Hacienda Healthcare in Phoenix posted its only perfect inspection back in April, one day before it was given a state license. A few months later, the facility where a woman with severe intellectual disabilities gave birth in December is back in hot water.
The facility is now 30 days away from losing its license. It has 60 days to file an appeal.
In a letter, the Centers for Medicare & Medicaid Services announced it was terminating its agreement with Hacienda Healthcare. The agency said the facility would "no longer participate in the Medicaid program."
The termination is effective July 3, according to the letter.
"CMS requires facilities to meet certain health and safety standards to be certified as a Medicaid provider," the letter reads. "Involuntary termination of a provider agreement is generally a last resort after all other attempts to remedy the deficiencies at a facility have been exhausted."
CMS said the facility failed to "meet Medicaid’s basic health and safety requirements."
AHCCCS released a statement about the notice:
"On June 18, the Centers for Medicare and Medicaid Services issued a notice of termination of Medicaid participation to Hacienda HealthCare, effective July 3, 2019. The termination notice is in response to a facility survey conducted by CMS earlier this year, prior to the State’s licensure oversight of the Intermediate Care Facility for Individuals with Intellectual Disabilities (ICF-IID). The CMS termination notice provides Hacienda HealthCare 30 days to continue receiving Medicaid payments. Hacienda HealthCare has 60 days to file an appeal challenging the CMS action.
Because AHCCCS had instituted a suspension of payment for new Medicaid admissions to the Hacienda HealthCare ICF-IID and Skilled Nursing Facility (SNF) effective in January 2019, no new AHCCCS members have been admitted to Hacienda HealthCare since that time.
The State is reviewing all options regarding the best care and treatment for members in the Hacienda ICF-IID, many of whom have lived at Hacienda for many years. In the coming weeks, AHCCCS and DES will facilitate discussions with members and families to determine the best options specific to each member’s needs."
Hacienda released a statement Thursday concerning the letter received from the CMS:
"The leadership team at Hacienda HealthCare continues to work with state and federal oversight agencies to determine the best path forward for our ICF residents and their families, our staff members and our organization. We intend to follow the guidelines to the letter, including the appeal process, which will allow the ICF to continue to operate while all parties work out a solution.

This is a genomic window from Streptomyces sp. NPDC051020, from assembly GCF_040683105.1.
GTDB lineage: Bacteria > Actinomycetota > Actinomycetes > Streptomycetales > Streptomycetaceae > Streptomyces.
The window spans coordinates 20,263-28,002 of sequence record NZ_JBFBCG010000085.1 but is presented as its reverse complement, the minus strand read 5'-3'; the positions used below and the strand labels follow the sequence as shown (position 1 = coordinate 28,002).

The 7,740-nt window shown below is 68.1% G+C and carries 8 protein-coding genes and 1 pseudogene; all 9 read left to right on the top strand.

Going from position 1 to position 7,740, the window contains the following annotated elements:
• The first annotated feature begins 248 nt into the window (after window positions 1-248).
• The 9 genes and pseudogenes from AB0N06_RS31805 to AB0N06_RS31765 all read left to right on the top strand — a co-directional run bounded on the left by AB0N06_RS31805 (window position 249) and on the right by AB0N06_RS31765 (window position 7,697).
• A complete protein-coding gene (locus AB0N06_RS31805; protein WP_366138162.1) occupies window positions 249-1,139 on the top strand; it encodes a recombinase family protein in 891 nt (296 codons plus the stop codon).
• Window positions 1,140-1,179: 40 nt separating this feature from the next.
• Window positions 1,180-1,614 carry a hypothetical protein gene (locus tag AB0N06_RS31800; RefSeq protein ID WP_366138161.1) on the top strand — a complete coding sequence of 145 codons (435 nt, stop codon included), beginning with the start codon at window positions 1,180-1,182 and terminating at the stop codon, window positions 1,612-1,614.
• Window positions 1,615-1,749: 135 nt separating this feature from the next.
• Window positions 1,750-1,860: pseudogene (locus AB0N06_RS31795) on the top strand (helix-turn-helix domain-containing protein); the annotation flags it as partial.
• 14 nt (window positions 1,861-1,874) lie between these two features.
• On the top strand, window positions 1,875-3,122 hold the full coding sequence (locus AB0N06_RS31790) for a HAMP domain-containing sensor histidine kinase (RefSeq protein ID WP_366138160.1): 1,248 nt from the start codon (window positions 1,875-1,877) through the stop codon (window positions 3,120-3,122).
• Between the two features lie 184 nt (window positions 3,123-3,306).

We remain intensely focused on the well-being and safety of every person we care for - in the ICF and all our facilities - and on making sure our residents and their loved ones face no interruption of services and no disruption to their quality of life. In everything we do, our primary concern remains on delivering quality, compassionate care for every Hacienda resident who relies on us."
Here's how things went down to get Hacienda a license
In January a federal inspection found 108 pages worth of deficiencies at Hacienda. Some of them were corrected -- but some are still listed on the Arizona Department of Health Services website as ongoing.
But on April 23, DHS told Hacienda they inspected the facility -- and found no deficiencies. The next day, Gov. Doug Ducey signed a bill giving DHS the ability to license Hacienda and Hacienda got its license.
But just 15 days later, a DHS survey again found major deficiencies at Hacienda. The inspection found the organization failed to implement their abuse policy and detailed two incidents of possible abuse that inspectors said went nowhere.
The first incident involved a resident who went off-site with his family. When he came back, staff reported he had a bruise on his cheek, another on his arm and blood coming from his left nostril.
The second incident involved a patient who apparently ended up on the ground fighting employees when they tried to fasten a seatbelt on his wheelchair.
Neither one of these incidents, the report said, was dealt with according to a plan.
Could Hacienda Healthcare lose its license?
Last week DHS moved to revoke Hacienda's license after finding maggots on a patient's throat. A DHS spokesman told 12 News the April inspection was not as thorough as the inspection in May, and Hacienda received its license because DHS could not consider the January report.
Gov. Ducey, who signed the bill to license the facility, said he's concerned for patients.
"What I want the patients and their families to know is we want to do this in the safest possible way," he said.
A Hacienda spokesman said all those issues have been corrected. Hacienda has 30 days to request a hearing or lose its license.